FAMOUSLY, one could take the word of Fergus McCann - back on Saturday at the stadium his vision helped build - to the bank.

Ronny Deila is displaying the same aptitude for plain speaking followed by substance.

The Norwegian seeking to place his imprint on history will not fail through lack of effort. Deila is in danger of finishing the season with arms like Popeye such was his constant flailing at his team to push up, to press, to attack, attack, attack.

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He will judged mercilessly on the basis of achievement, with Champions League qualification a prerequisite to a season of unalloyed success. He has, though, shown that not only are Celtic improving but growing accustomed to a style which stretches their energy and intellect. Basically, Deila wants his players to outrun and outthink opponents.

This demand was answered emphatically on Saturday. NK Maribor are capable of presenting a more testing examination on Wednesday.

The most conspicuous element of Celtic's play was the demand from the bench to press and the desire on the field to carry out this mandate. The Celtic starting front six of Callum McGregor, Stefan Johansen, Charlie Mulgrew, Jo Inge Berget, Anthony Stokes and Kris Commons were irresistible: clever on the ball, desperate in their attempts to reclaim it and keen to make runs that would stretch the United defence. They were aided and abetted by a criminal defensive performance by United.

It was six. It could have been more. It would take Crimewatch not Sportscene to analyse adequately the failings of the visitors but, suffice to say, four of the six goals conceded were the result of set plays. Jackie McNamara was correct to lament this but Deila also had a point when he observed that his team had been working on converting more chances from set pieces. However, when Kris Commons scores from a corner with a header at the near post - jumping just high enough to allow a bus ticket to be inserted beneath his sponsored boots - then the tide of cause and effect is running strongly towards culpability rather than creativity.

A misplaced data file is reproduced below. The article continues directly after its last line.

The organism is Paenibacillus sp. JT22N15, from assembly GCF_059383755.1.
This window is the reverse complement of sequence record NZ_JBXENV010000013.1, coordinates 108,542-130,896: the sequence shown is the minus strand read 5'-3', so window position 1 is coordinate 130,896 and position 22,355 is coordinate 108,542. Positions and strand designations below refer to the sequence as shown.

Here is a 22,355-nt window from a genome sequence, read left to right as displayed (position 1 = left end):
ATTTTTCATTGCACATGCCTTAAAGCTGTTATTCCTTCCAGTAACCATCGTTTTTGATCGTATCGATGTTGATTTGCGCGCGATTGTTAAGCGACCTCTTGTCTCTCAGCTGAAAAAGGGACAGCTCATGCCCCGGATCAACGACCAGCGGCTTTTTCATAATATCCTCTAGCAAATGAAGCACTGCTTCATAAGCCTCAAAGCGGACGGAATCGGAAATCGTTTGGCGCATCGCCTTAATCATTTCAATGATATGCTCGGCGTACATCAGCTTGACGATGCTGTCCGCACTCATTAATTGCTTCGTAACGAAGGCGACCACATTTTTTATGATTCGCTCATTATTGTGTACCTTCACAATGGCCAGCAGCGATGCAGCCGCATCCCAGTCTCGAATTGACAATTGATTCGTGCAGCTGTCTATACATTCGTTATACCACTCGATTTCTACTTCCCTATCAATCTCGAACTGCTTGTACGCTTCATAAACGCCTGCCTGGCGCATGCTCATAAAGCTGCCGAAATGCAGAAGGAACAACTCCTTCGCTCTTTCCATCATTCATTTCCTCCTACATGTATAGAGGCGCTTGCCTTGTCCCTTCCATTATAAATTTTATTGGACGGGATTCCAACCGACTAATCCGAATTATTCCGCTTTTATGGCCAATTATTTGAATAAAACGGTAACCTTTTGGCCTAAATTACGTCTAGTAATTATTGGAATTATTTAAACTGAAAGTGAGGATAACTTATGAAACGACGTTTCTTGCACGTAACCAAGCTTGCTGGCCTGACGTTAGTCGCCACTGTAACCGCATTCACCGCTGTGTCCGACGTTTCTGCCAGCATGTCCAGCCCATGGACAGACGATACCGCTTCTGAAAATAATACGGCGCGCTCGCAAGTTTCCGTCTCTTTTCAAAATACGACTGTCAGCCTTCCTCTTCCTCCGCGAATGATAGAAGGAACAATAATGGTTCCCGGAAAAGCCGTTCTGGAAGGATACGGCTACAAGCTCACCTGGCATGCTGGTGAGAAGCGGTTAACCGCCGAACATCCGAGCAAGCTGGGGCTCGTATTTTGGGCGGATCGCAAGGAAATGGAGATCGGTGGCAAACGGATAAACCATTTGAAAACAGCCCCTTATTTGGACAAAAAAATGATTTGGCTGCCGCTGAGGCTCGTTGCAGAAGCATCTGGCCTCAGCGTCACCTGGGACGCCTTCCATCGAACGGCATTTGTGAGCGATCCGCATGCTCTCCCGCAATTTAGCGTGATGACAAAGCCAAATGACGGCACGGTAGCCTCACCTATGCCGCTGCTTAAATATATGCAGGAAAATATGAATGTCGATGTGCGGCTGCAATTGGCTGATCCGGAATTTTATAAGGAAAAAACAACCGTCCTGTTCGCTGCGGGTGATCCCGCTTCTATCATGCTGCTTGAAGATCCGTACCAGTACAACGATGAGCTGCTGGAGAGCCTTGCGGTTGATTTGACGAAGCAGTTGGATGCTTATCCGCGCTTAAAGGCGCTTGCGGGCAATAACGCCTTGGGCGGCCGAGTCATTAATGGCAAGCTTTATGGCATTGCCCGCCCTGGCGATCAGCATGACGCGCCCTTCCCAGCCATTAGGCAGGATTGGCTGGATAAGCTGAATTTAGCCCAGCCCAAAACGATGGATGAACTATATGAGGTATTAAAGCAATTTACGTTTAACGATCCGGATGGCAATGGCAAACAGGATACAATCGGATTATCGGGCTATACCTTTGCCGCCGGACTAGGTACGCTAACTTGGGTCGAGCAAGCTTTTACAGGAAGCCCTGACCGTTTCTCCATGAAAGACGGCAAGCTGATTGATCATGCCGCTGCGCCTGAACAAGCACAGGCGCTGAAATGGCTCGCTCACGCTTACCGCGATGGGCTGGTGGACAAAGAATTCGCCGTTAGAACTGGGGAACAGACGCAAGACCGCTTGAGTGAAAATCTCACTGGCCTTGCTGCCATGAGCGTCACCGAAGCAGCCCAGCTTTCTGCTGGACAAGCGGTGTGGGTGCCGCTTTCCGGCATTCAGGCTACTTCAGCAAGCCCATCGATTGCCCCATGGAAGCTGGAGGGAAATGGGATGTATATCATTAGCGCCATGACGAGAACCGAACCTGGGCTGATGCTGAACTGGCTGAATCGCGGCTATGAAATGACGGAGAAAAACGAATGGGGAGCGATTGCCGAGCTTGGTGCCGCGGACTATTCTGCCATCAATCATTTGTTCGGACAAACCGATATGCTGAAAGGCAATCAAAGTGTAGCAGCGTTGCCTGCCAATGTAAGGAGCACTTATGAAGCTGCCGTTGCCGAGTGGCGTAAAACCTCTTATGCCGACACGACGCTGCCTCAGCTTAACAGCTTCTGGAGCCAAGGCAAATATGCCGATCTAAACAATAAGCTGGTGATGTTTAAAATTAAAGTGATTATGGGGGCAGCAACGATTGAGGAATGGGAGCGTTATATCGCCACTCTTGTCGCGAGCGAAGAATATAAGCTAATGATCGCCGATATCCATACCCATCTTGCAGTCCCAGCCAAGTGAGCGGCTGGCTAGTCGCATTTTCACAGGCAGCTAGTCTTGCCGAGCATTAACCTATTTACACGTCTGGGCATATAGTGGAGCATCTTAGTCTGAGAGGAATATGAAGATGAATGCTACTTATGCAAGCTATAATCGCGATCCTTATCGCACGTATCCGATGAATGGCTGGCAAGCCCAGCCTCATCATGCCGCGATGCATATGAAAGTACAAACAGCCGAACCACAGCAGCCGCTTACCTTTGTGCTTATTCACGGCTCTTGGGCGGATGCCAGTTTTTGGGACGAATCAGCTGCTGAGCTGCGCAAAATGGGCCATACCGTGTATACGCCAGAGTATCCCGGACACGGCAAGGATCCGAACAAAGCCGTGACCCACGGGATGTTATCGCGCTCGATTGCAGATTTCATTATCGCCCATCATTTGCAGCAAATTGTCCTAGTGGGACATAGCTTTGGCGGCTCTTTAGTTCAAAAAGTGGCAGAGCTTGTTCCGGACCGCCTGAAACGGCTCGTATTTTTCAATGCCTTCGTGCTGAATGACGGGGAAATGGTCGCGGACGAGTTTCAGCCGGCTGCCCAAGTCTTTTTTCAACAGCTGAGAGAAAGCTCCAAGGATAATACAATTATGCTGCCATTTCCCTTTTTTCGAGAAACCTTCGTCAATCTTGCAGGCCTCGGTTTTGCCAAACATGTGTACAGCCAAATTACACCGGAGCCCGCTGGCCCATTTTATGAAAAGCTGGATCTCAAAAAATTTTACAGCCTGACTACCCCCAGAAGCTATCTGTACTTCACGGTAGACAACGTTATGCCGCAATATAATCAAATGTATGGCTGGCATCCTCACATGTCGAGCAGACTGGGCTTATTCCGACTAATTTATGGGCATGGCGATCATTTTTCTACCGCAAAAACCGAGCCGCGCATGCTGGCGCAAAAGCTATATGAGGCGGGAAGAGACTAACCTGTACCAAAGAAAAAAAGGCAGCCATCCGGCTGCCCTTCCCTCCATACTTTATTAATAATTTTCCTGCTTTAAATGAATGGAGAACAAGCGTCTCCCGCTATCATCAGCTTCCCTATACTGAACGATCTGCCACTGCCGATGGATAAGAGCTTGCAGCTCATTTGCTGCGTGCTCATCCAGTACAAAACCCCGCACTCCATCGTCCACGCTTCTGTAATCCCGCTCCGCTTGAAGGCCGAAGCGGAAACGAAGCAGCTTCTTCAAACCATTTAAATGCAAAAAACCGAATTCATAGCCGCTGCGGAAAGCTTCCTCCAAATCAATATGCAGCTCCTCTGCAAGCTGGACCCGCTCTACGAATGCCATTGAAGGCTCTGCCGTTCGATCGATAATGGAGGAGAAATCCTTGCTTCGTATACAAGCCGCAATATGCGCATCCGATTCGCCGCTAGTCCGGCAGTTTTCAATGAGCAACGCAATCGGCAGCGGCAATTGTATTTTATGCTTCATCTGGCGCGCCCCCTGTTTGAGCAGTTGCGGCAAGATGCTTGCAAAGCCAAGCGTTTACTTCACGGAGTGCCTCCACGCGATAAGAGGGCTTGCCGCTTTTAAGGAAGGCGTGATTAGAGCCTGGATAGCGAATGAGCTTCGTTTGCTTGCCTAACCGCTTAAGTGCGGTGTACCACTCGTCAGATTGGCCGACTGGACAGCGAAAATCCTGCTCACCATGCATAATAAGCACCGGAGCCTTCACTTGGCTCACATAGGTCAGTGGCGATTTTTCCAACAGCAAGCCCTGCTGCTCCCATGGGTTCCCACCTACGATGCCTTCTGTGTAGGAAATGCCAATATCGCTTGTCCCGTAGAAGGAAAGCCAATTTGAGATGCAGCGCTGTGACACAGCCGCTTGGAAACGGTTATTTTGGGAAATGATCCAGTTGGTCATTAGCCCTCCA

The second most pertinent factor emanating from a thrilling match was Celtic's sloppiness in defence. Jason Denayer, on loan from Manchester City, had three early touches, two of which should have ended in United goals. The other nestled behind Radoslaw Cierzniak to be the first of the half-dozen. He could be forgiven early sloppiness, particularly as he later showed both technical ability and excellent pace, given his inexperience. Craig Gordon had to make some decent saves and United scorned a series of chances before John Rankin scored with a deflected shot.

Celtic, then, were formidable in attack but fallible in defence. Deila is certainly idealistic, but he is realistic too. He knows this untidiness at the back must be addressed if NK Maribor are to be overcome.

The manager, too, was sharp both at half-time and full time. At the interval he withdrew the impressive Johnasen, keeping the industrious and skilful midfielder fresh for midweek. At full-time, he kept his other players grounded by declaring he wanted more. Deila has a habit of referring to moments in the match as "sleepy". There may have been the slightest of lulls between his side's fifth and sixth goals but this was a game as becalmed as the local pool during the school holidays when the wave machine has been turned on.

It is obvious that Deila wants his side to sustain the pressing game in defence and the speedy attacking style for 90 minutes. This was too much for feckless United but Deila is aware that other sides will be more resilient. Domestically, Celtic can book Mr McCann for a repeat performance of flag unfurling now if they wish. Europe, whatever competition the club play in, is a different matter.

Deila has to assess the fitness of James Forrest, who strained a hamstring after coming on as a substitute, and Adam Matthews, who pulled out of the first team at the last moment with a calf injury.

He may also have to rethink his strategy. Deila was so cavalier against Legia Warsaw in the first leg that he could have been riding a horse while wearing a hat with a feather in it. He must formulate a plan that addresses the necessity of being defensively strong in Slovenia.

The man whose acumen created the modern Celtic Park had a ceremonial role on Saturday but his presence was a reminder that success is built on strong foundations. The defensive wall must hold against NK Maribor.